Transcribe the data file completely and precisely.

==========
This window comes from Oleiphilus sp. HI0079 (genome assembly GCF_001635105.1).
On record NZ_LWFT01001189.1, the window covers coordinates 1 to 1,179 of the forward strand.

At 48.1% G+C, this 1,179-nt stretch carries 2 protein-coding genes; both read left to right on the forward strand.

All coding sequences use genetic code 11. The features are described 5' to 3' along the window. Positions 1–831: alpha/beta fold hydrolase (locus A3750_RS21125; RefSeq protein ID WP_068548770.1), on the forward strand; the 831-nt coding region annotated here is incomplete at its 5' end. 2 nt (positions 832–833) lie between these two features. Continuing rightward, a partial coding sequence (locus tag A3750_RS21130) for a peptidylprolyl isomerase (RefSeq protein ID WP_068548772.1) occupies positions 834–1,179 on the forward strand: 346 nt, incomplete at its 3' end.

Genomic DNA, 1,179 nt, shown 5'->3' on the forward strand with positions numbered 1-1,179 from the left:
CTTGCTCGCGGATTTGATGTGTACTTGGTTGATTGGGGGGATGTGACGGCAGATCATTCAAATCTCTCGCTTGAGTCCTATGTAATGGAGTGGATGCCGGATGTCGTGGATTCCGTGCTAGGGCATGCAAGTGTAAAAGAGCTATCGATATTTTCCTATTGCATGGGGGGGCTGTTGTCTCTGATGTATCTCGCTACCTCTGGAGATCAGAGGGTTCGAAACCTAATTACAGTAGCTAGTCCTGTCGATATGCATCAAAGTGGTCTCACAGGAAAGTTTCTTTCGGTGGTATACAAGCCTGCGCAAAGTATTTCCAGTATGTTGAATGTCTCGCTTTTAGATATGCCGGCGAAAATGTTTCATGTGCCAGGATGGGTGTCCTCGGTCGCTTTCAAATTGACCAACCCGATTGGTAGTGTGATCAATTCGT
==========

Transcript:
This window comes from Oleiphilus sp. HI0079 (genome assembly GCF_001635105.1).
On record NZ_LWFT01001189.1, the window covers coordinates 1 to 1,179 of the forward strand.

At 48.1% G+C, this 1,179-nt stretch carries 2 protein-coding genes; both read left to right on the forward strand.

All coding sequences use genetic code 11. The features are described 5' to 3' along the window. Positions 1–831: alpha/beta fold hydrolase (locus A3750_RS21125; RefSeq protein ID WP_068548770.1), on the forward strand; the 831-nt coding region annotated here is incomplete at its 5' end. 2 nt (positions 832–833) lie between these two features. Continuing rightward, a partial coding sequence (locus tag A3750_RS21130) for a peptidylprolyl isomerase (RefSeq protein ID WP_068548772.1) occupies positions 834–1,179 on the forward strand: 346 nt, incomplete at its 3' end.

Genomic DNA, 1,179 nt, shown 5'->3' on the forward strand with positions numbered 1-1,179 from the left:
CTTGCTCGCGGATTTGATGTGTACTTGGTTGATTGGGGGGATGTGACGGCAGATCATTCAAATCTCTCGCTTGAGTCCTATGTAATGGAGTGGATGCCGGATGTCGTGGATTCCGTGCTAGGGCATGCAAGTGTAAAAGAGCTATCGATATTTTCCTATTGCATGGGGGGGCTGTTGTCTCTGATGTATCTCGCTACCTCTGGAGATCAGAGGGTTCGAAACCTAATTACAGTAGCTAGTCCTGTCGATATGCATCAAAGTGGTCTCACAGGAAAGTTTCTTTCGGTGGTATACAAGCCTGCGCAAAGTATTTCCAGTATGTTGAATGTCTCGCTTTTAGATATGCCGGCGAAAATGTTTCATGTGCCAGGATGGGTGTCCTCGGTCGCTTTCAAATTGACCAACCCGATTGGTAGTGTGATCAATTCGT